Though power grid held steady during cold, Minnesotans brace for natural gas price surge
The surge in natural gas demands and the resulting spike in prices may be passed on to utility customers in Minnesota. Some could be charged hundreds of dollars more in utility bills, costs that would be spread out over the course of next year.
ST. PAUL — The electrical grid in Minnesota largely withstood the punishingly cold weather that enveloped the state in recent weeks, unlike the grid in Texas, where winter storms last week caused widespread blackouts.
But the surge in natural gas demands, both for heat and for power, and the resulting spike in prices may be passed on to utility customers in Minnesota. Some could be charged hundreds of dollars more in utility bills because of it, regulators were told this week, costs that would be spread out over the course of next year.
"I think what the event has shown of the last week," Public Utilities Commission member Joseph Sullivan said Tuesday, Feb. 23, "is that our system is resilient from a reliability perspective, but my concern is that from an economic perspective, we are vulnerable."
The state utilities commission met Tuesday with Minnesota's largest natural gas utilities for a virtual meeting on the price spike. As temperatures plunged nationwide and the demand for power generation and heating soared, commissioners were told, Minnesota utilities kept pace by purchasing outsized volumes of natural gas on the spot market, where prices exceeded 50 times their normal average between Feb. 12 and 17.
Further exacerbating the price spike was the winter weather that blanketed the South, which stalled the production of natural gas at processing plants.
Unlike the cold weather spell that struck Minnesota in January 2019, utility officials said Tuesday, the temperatures observed in recent weeks caused only a few disruptions, primarily affecting customers under what are called "interruptible" contracts. Such arrangements, according to the U.S. Energy Information Administration, allow for lower electricity or natural gas rates.
In exchange, utilities can, with little notice, ask interruptible customers to curtail their consumption or cut them off from power completely in order to meet the demands of higher priority users.
Minnesota's power infrastructure rose to the cold weather challenges of late in part because it was designed to do so — many pipelines in the state are insulated and many of its wind turbines use more weather-resistant lubricants. It is also tied into a larger, regional grid that serves much of the Midwest and stretches from Canada into the South.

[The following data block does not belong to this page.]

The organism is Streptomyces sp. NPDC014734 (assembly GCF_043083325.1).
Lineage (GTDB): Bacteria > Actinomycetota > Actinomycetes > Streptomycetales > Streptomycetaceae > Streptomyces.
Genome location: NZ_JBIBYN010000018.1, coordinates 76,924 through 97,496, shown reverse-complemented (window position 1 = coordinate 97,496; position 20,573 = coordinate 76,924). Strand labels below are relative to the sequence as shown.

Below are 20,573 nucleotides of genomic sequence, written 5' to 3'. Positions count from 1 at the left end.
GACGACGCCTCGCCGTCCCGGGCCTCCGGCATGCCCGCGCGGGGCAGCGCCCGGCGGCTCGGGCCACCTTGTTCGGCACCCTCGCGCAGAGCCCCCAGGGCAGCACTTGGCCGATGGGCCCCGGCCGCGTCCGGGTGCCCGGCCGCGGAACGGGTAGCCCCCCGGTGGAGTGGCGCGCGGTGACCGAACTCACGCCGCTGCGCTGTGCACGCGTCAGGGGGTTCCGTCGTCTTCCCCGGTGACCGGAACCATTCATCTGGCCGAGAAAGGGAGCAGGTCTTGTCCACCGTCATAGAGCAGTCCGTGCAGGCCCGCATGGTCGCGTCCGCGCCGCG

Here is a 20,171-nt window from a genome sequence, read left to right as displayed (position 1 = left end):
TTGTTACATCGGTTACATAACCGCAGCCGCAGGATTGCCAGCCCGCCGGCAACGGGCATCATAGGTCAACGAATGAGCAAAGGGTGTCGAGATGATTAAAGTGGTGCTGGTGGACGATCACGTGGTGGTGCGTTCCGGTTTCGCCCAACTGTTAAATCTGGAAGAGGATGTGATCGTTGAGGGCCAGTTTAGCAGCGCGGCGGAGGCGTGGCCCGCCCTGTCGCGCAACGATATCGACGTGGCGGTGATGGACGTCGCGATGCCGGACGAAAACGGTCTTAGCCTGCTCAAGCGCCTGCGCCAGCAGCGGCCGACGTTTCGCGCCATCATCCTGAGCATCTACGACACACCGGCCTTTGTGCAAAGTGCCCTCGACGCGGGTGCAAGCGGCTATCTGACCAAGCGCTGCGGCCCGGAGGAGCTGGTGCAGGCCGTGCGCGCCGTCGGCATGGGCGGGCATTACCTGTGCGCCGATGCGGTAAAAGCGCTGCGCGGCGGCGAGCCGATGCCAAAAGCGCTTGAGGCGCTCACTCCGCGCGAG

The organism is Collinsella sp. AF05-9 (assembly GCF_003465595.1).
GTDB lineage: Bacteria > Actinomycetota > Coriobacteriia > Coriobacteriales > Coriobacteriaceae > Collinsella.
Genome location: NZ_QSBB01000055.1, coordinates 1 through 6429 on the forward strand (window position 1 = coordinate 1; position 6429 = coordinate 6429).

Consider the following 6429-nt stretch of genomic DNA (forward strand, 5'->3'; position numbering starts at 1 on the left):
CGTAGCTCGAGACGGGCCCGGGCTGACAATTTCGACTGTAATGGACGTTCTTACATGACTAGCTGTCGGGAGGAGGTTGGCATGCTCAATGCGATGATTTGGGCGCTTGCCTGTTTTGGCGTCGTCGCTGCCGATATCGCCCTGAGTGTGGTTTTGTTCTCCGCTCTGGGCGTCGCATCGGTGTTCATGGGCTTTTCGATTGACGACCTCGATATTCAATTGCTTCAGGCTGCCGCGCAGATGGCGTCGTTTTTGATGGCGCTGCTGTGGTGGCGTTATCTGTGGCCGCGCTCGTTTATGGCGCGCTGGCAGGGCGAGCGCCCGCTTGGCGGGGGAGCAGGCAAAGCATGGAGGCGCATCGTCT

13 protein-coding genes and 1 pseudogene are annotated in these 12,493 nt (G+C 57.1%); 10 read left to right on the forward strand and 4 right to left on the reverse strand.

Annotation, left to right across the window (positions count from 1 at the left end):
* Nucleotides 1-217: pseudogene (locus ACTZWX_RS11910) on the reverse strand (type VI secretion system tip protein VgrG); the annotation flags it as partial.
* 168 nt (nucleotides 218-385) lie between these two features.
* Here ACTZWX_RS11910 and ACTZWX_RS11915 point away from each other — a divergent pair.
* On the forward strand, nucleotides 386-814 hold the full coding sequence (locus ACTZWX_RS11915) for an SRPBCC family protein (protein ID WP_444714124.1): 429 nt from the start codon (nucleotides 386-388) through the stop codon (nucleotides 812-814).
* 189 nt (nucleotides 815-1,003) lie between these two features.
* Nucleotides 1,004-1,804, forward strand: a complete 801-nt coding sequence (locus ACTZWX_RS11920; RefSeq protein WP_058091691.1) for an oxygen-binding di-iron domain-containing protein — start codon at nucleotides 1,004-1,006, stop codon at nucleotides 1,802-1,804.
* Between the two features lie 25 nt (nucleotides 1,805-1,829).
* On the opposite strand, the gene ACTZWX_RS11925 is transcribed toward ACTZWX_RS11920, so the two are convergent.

States served by that system, overseen by the Midcontinent Independent System Operator, a nonprofit organization, can leverage each other's power generating capabilities when struggling or failing to meet their own power demands. Texas, by contrast, is served for the most part by a grid that doesn't extend beyond its own borders, and makes little use of weatherization practices due to its historically warmer weather.
"We are much more connected, and moreover I think we are in a much better shape to handle this cold weather," Ned Mohan, a professor of power electronics and systems at the University of Minnesota, said in an interview.
Not all Minnesotans were so fortunate, however, with some in the western part of the state losing power last week along with their neighbors in the Dakotas, all of whom are served by a separate regional grid.
And steady though their grid did hold, others Minnesotans may still have a heavy price to pay for their uninterrupted power and heating usage. Officials with CenterPoint Energy, the largest gas utility in the state, said during Tuesday's PUC meeting that recent events may increase their customers bills by $300 to $400 this next year.
Xcel Energy, Minnesota Energy Resources and Great Plains Natural Gas officials said they are anticipating similar increases of between $200 and $300 for their respective customers. Greater Minnesota Gas, a Faribault-based utility with a smaller customer base, does not expect such a price hike.
“We were able to keep our supply steady and we didn’t have to engage in spot gas purchasing,” Kristine Anderson, of Greater Minnesota Gas, told commissioners Tuesday.
Any rate increases would be spread out over the annual billing cycle beginning in September, or potentially for longer, and subject to PUC approval. The commission voted 5-0 Tuesday to investigate the impact of the surge in gas prices on utility customers.
That the commission is staying on top of still-developing issue bodes well, according to Annie Levenson-Falk, executive director of the Citizens Utility Board of Minnesota, a consumer advocacy group.
"If those costs get passed to customers in the usual manner, that’s going to be a really big impact on a lot of people" she said.
Contact Matthew Guerry at firstname.lastname@example.org or 651-321-4314